What do teachers do over the summer? Plan for the next school year, of course! Thirteen enthusiastic teachers from seven different school districts and four states (MA, ME, RI, and CA) spent four days conducting experiments in physics, chemistry, and biology, preparing to bring new technology, curriculum, and pedagogies back to their classrooms.
Biology and chemistry teachers worked in fully equipped college science laboratories, where they conducted diffusion, photosynthesis, density, specific heat, and gas laws experiments (Figure 1), while physics teachers spread out in large, flexible spaces in order to set up ramps and tracks to investigate acceleration and velocity. Asked about the favorite session, one teacher responded, “Loved just the opportunity to play in the labs!”
Endicott College in Beverly, Massachusetts, on the Atlantic Ocean was the site of this summer workshop. Teachers and staff stayed on campus in a horseshoe-shaped neighborhood of ten townhouses, though teachers admitted that dorm room mattresses were more comfortable when they were college students! The group included both veteran teachers and new participants in Concord Consortium’s InquirySpace research project, funded by the National Science Foundation.
Figure 1. PI Dan Damelin exploring conservation of mass while also reminiscing about the good ole days in the chemistry classroom.
The goal of InquirySpace is to introduce independent experimentation into high school science courses — in other words, to have students learn science by doing science. In a span of four to six weeks across a semester, students are introduced to NGSS science practices, particularly Planning and Carrying Out Investigations, Analyzing and Interpreting Data, and Constructing Explanations and Designing Solutions. They use sensors — including CO2, pressure, temperature, and motion — to investigate phenomena and CODAP (Common Online Data Analysis Platform) to analyze and visualize data (Figures 2 and 3). Students ultimately design their own experiments to present to their class and document their experience in a screencast that helps them to synthesize what they have done as well as what they have discovered (Figure 4).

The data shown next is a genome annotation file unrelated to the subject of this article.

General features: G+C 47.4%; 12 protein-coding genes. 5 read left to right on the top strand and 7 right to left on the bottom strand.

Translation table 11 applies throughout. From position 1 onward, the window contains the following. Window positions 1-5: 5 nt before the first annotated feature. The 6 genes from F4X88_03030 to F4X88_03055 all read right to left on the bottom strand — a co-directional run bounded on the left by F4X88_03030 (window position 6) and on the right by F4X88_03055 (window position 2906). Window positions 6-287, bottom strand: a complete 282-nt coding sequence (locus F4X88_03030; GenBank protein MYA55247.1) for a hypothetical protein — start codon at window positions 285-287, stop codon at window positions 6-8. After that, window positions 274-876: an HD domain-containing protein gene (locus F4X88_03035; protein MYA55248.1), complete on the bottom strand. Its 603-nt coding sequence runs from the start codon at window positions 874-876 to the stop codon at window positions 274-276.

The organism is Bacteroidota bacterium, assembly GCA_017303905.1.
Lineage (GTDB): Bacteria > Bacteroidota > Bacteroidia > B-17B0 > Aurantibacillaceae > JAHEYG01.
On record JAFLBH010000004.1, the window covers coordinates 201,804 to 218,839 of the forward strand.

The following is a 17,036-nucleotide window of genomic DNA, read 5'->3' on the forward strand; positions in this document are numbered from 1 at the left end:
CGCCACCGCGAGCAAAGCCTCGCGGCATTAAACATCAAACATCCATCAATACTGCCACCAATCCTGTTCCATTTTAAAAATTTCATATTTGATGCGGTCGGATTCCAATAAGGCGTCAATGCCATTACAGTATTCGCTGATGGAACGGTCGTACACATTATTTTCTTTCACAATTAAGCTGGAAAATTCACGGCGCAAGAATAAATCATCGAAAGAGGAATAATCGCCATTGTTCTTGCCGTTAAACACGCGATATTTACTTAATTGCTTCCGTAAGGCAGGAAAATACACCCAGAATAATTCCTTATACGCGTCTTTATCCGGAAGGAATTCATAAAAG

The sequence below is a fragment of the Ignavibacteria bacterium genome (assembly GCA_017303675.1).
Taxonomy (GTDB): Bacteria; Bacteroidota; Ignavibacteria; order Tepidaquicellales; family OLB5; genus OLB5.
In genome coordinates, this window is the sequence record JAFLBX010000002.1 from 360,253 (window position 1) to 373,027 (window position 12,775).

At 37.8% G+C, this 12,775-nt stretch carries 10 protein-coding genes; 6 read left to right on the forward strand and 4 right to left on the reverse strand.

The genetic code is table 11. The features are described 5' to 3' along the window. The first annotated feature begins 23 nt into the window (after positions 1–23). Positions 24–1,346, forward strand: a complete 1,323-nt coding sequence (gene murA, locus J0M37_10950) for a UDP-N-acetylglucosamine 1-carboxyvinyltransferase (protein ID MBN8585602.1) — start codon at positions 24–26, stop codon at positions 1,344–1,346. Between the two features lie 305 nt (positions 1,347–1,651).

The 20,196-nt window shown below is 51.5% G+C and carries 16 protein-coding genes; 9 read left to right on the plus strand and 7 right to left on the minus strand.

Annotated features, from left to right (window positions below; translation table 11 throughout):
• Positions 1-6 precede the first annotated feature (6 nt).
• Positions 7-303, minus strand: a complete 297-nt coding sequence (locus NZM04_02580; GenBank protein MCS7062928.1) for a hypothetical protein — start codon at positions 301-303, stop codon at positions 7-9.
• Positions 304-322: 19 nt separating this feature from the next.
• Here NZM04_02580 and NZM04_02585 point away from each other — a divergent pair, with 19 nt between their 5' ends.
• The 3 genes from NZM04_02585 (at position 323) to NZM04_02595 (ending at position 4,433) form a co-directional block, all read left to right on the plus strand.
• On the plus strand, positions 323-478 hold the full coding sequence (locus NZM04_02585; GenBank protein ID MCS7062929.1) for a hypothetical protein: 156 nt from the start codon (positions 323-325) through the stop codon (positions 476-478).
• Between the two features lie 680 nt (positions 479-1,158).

Figure 2. Chemistry teacher Chris Boardman analyzing data with CODAP.
Figure 3. Biology teacher Janet Kasparian and Concord Consortium biology curriculum lead, Steve Roderick, using a CO2 wireless sensor to explore shifts in CO2 levels indoors, outdoors, and in the center of a hydrangea bush!
Figure 4. Amy deVries, a physics teacher, organizing data on her whiteboard in preparation for sharing findings.
From the beginning, the Inquiry Space curriculum development team has consulted with teachers to co-design the curriculum. Teachers are also learning and doing science and are involved at each stage of development, from designing and piloting potential investigations, to bringing draft units into classrooms, to revising drafts into finished products. The curriculum design team incorporates suggestions and feedback from practicing teachers who use the InquirySpace approach (Figures 5 and 6). Project researchers carefully analyze student responses to questions embedded in the online curriculum, performance outcomes, and classroom behaviors to ensure we are providing just enough scaffolding and prompts to get rigorous results from learners.
Figure 5. Chemistry and biology teacher Emerlyn Gatchalian testing what happens when chemical reactions are done in an open vs. closed system.
Figure 6. Chemistry teacher Erin Parker and Concord Consortium biology curriculum lead, Steve Roderick, using a wireless sensor to capture pressure data in CODAP.
Experienced physics teachers led the physics activities for their colleagues, using the near-final version of the curriculum (Figures 7 and 8). The biology curriculum was piloted last year and is still in development. The lead designer and participating biology teachers tried out the latest versions of those units to refine and troubleshoot together (Figure 9). And the chemistry teachers tested a variety of possible activities and together considered what might work best for draft activities to pilot in the fall with students.
Figure 7. Special Education teacher Michelle Murtha participating with the physics group in a kickball challenge where knowledge of velocity is key to success.
Figure 8. JP Arsenault models teaching a physics lesson.
Figure 9. A pressure sensor connected to CODAP software registers pressure changes as water flows in or out of cells in a fresh potato.
Overall, the workshop was a great success thanks to this amazing group of teachers. Many reported that they were most excited about learning to use CODAP with investigations, while others noted that the best part was the “great activities and great collaboration.” Everyone reported that they learned a lot! The delicious food and beautiful oceanside surroundings were a bonus.